A political earthquake was predicted ahead of voting day in Germany, where regional elections were held in three of the 16 states. Now the dust has settled, and what’s become clear is that nothing much has changed: in all three states, the acting prime ministers are confirmed in office.
It’s hard to think of a surer sign of continued stability, but that’s what it is despite all the clamour of the media. True enough, though, underneath the surface, some tectonic rumble did indeed take place yesterday: in all three states the populist, xenophobic AfD or Alternative for Germany who managed to transform themselves within six months from an anti-euro party into an anti-migration party, reached double-digit results starting from scratch, thus posing serious questions to the political establishment of all traditional parties.
To all those who have predicted that after voting day, Angela Merkel and her grand coalition of Christian Democrats and Social Democrats would be in serious trouble and the country in turmoil, the answer is: quite not so. Although Merkel’s CDU took a serious beating across the board (what’s most painful of course is that they lost the role as the leading party of Baden-Württemberg), no-one in the party leadership dares to challenge her: even when many have misgivings with the Chancellor’s stance on the refugee crisis, they realize that without her, their chances of success would be even slimmer. Plus, there’s also no serious contender for her job as party chairman of the Christian Democrats because potential candidates do not in fact offer an alternative solution to the refugee issue. So, while running Germany as Chancellor might very well be even less fun than it was before (which often shows in the Chancellor’s face), there’s no reason to think of instability in Germany: the grand coalition will continue until the end of their term in 2017, knowing full well that early elections would only serve the AfD.
As for the Social Democrats, they need to come to terms with the fact that in two states they came in even behind the AfD and find themselves in the role of a small party who need to look to others to take them along to form a majority – or worse, no function at all because their share of the vote just isn’t big enough to be decisive in forming a coalition. This causes a serious trauma in a party with a proud tradition of more than 150 years as a vanguard of social progress, and this trauma can’t even be consolidated by the fact that in the state of Rhineland- Palatinate, the Social Democrats were able to hold on to power with their down-to-earth and much respected Prime Minister Malu Dreyer.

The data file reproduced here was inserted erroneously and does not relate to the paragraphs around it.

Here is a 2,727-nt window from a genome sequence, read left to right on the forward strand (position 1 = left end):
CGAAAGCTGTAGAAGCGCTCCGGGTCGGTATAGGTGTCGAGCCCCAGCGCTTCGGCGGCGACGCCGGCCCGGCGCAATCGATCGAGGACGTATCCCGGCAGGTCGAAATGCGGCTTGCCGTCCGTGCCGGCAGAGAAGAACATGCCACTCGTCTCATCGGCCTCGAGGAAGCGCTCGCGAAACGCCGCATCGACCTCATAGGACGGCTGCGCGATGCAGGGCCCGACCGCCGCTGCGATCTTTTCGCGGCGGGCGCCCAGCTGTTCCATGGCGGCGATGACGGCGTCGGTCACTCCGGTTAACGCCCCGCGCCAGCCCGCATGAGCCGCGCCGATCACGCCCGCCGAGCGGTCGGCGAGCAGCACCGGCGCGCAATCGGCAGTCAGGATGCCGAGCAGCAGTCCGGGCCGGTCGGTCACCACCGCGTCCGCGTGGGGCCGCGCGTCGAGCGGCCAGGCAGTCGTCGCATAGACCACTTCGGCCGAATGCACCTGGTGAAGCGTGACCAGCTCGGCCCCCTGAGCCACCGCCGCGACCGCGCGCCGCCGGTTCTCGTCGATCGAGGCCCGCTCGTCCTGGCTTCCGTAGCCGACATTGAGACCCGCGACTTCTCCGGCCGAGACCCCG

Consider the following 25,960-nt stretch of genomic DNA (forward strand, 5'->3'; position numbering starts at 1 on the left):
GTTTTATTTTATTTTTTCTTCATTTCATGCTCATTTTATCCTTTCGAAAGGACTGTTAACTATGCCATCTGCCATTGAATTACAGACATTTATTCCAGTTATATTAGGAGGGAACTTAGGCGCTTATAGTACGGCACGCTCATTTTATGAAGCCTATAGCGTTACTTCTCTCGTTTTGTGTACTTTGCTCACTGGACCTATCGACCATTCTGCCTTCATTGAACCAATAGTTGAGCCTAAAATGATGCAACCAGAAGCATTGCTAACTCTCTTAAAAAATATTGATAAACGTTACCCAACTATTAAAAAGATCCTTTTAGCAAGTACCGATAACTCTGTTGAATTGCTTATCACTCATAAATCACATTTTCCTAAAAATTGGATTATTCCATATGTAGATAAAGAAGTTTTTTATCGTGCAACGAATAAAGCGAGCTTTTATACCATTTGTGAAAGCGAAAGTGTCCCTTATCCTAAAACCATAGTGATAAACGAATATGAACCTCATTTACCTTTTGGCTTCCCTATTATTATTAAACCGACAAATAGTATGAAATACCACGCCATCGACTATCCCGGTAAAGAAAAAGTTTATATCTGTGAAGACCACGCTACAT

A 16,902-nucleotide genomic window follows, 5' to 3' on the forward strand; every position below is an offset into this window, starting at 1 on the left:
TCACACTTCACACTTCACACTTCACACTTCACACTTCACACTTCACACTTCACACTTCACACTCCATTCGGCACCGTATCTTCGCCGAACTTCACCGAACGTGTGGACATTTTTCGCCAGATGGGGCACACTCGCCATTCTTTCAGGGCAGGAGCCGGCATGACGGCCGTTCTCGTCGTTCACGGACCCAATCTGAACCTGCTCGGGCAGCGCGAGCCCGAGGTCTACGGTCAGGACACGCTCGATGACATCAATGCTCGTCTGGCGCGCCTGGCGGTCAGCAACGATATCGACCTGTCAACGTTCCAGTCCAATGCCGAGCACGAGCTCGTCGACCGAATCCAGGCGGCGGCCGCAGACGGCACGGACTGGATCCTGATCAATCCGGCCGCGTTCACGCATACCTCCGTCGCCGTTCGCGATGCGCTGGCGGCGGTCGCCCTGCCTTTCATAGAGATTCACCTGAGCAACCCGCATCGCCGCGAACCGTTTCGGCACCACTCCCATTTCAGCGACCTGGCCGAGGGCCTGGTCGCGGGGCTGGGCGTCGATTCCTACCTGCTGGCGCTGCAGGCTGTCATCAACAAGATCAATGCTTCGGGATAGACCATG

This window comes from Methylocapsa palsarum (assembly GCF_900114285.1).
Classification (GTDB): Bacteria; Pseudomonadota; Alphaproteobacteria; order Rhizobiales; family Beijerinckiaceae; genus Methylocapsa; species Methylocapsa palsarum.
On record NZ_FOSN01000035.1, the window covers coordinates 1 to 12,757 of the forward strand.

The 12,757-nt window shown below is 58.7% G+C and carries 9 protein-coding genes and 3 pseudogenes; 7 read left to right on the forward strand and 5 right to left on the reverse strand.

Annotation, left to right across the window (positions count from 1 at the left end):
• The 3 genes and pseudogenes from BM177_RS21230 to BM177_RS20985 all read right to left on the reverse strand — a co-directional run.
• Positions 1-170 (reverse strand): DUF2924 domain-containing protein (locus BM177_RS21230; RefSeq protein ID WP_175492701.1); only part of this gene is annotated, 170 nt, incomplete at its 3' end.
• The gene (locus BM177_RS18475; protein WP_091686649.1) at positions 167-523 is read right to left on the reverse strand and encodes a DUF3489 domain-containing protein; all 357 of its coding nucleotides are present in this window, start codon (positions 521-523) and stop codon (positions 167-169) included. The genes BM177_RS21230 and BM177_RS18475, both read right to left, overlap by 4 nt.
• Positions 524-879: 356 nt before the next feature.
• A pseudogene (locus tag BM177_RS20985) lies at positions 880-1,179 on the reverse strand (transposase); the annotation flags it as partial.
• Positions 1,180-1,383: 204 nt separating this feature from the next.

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Much like the CDU, what the SPD needs most now is time, so the party leadership goes out of their way to support battered party leader Sigmar Gabriel in public and in private, because the last thing the SPD needs now is another change in leadership without a clear policy alternative.
With regard to the Greens, their triumph in Baden-Württemberg is indeed historic and will cause a lively internal debate within the party in Berlin: because this triumph has no leftist, progressive roots at all, but is the result of a campaign in which the Greens, and in particular their frontman in Baden-Württemberg, Prime Minister Winfried Kretschmann who is set to remain in the role, successfully mimicked methods and characteristics of their most disliked, longstanding opponent, the CDU. Kretschmann, it can be fairly asserted, in the end won the election because he was more CDU than the original.
Running the country will not become easier for Chancellor Angela Merkel, but that in turn will only highlight her singularity. Will she need to change course in the refugee crisis? Well no, because she already did: the days of open borders have been over for weeks already. Angela Merkel has once again changed course without talking too much about it in public, a method typical of her approach at times.
The weeks to come will show if the political establishment in Germany has understood the lessons of yesterday’s elections.
(Martin Kothé, Managing Director)
So what are the key lessons to be learnt from these elections? One: there’s no need to worry about instability coming to Germany. But two: the party political system is indeed in turmoil, and party managers will have to think hard of ways to regain some of the credibility they so massively lost. It’s not a tactical issue, but a strategic one. The weeks to come will show if the political establishment in Germany has understood the lessons of yesterday’s elections. One bottom rule continues to apply: Grand coalitions have a way of weakening the center and strengthening the fringes, in this case the fringes of the right.